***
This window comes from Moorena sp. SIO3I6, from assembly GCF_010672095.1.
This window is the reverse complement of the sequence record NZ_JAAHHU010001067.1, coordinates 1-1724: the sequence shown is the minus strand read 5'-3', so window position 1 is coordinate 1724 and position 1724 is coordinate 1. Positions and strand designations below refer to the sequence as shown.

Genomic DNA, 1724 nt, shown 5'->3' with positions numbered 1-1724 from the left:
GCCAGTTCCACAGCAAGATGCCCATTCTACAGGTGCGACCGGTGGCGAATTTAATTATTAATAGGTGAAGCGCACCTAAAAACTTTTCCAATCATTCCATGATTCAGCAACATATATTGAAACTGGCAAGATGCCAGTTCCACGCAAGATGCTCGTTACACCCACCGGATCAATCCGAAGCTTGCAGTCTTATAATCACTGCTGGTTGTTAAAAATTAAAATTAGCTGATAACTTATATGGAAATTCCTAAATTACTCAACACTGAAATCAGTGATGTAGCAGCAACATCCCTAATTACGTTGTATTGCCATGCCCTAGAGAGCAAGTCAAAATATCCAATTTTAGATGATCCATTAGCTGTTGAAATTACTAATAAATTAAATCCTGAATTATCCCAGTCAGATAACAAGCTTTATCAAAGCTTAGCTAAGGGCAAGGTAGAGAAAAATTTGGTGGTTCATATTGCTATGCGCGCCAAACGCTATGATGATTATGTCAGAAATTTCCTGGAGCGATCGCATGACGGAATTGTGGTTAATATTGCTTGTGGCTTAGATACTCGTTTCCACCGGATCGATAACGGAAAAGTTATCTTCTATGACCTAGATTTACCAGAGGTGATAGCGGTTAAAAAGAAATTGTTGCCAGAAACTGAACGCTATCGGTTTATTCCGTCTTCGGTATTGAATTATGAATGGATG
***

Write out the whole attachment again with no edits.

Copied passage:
This window comes from Moorena sp. SIO3I6, from assembly GCF_010672095.1.
This window is the reverse complement of the sequence record NZ_JAAHHU010001067.1, coordinates 1-1724: the sequence shown is the minus strand read 5'-3', so window position 1 is coordinate 1724 and position 1724 is coordinate 1. Positions and strand designations below refer to the sequence as shown.

Genomic DNA, 1724 nt, shown 5'->3' with positions numbered 1-1724 from the left:
GCCAGTTCCACAGCAAGATGCCCATTCTACAGGTGCGACCGGTGGCGAATTTAATTATTAATAGGTGAAGCGCACCTAAAAACTTTTCCAATCATTCCATGATTCAGCAACATATATTGAAACTGGCAAGATGCCAGTTCCACGCAAGATGCTCGTTACACCCACCGGATCAATCCGAAGCTTGCAGTCTTATAATCACTGCTGGTTGTTAAAAATTAAAATTAGCTGATAACTTATATGGAAATTCCTAAATTACTCAACACTGAAATCAGTGATGTAGCAGCAACATCCCTAATTACGTTGTATTGCCATGCCCTAGAGAGCAAGTCAAAATATCCAATTTTAGATGATCCATTAGCTGTTGAAATTACTAATAAATTAAATCCTGAATTATCCCAGTCAGATAACAAGCTTTATCAAAGCTTAGCTAAGGGCAAGGTAGAGAAAAATTTGGTGGTTCATATTGCTATGCGCGCCAAACGCTATGATGATTATGTCAGAAATTTCCTGGAGCGATCGCATGACGGAATTGTGGTTAATATTGCTTGTGGCTTAGATACTCGTTTCCACCGGATCGATAACGGAAAAGTTATCTTCTATGACCTAGATTTACCAGAGGTGATAGCGGTTAAAAAGAAATTGTTGCCAGAAACTGAACGCTATCGGTTTATTCCGTCTTCGGTATTGAATTATGAATGGATG